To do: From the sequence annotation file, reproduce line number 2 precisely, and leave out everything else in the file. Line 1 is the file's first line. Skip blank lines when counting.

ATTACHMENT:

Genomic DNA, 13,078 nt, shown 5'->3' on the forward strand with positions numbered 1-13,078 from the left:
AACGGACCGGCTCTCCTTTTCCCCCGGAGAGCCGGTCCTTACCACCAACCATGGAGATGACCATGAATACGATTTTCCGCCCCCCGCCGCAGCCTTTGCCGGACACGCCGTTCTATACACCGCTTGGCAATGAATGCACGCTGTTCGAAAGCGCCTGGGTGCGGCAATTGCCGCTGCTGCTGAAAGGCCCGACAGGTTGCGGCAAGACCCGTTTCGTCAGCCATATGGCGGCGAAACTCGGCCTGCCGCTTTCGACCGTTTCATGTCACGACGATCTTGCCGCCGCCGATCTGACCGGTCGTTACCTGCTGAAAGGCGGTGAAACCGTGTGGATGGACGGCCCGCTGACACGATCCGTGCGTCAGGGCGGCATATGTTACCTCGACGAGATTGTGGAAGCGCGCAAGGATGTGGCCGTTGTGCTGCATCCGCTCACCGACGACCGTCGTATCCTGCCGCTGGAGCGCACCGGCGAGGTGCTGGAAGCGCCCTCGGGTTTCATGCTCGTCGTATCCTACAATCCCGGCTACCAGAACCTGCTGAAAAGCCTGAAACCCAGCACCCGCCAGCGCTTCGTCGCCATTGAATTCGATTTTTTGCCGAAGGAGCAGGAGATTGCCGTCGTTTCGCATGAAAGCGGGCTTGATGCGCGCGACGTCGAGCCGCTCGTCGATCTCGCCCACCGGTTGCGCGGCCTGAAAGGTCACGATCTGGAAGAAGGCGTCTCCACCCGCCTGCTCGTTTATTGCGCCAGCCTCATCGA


AACGGACCGGCTCTCCTTTTCCCCCGGAGAGCCGGTCCTTACCACCAACCATGGAGATGACCATGAATACGATTTTCCGCCCCCCGCCGCAGCCTTTGCCGGACACGCCGTTCTATACACCGCTTGGCAATGAATGCACGCTGTTCGAAAGCGCCTGGGTGCGGCAATTGCCGCTGCTGCTGAAAGGCCCGACAGGTTGCGGCAAGACCCGTTTCGTCAGCCATATGGCGGCGAAACTCGGCCTGCCGCTTTCGACCGTTTCATGTCACGACGATCTTGCCGCCGCCGATCTGACCGGTCGTTACCTGCTGAAAGGCGGTGAAACCGTGTGGATGGACGGCCCGCTGACACGATCCGTGCGTCAGGGCGGCATATGTTACCTCGACGAGATTGTGGAAGCGCGCAAGGATGTGGCCGTTGTGCTGCATCCGCTCACCGACGACCGTCGTATCCTGCCGCTGGAGCGCACCGGCGAGGTGCTGGAAGCGCCCTCGGGTTTCATGCTCGTCGTATCCTACAATCCCGGCTACCAGAACCTGCTGAAAAGCCTGAAACCCAGCACCCGCCAGCGCTTCGTCGCCATTGAATTCGATTTTTTGCCGAAGGAGCAGGAGATTGCCGTCGTTTCGCATGAAAGCGGGCTTGATGCGCGCGACGTCGAGCCGCTCGTCGATCTCGCCCACCGGTTGCGCGGCCTGAAAGGTCACGATCTGGAAGAAGGCGTCTCCACCCGCCTGCTCGTTTATTGCGCCAGCCTCATCGA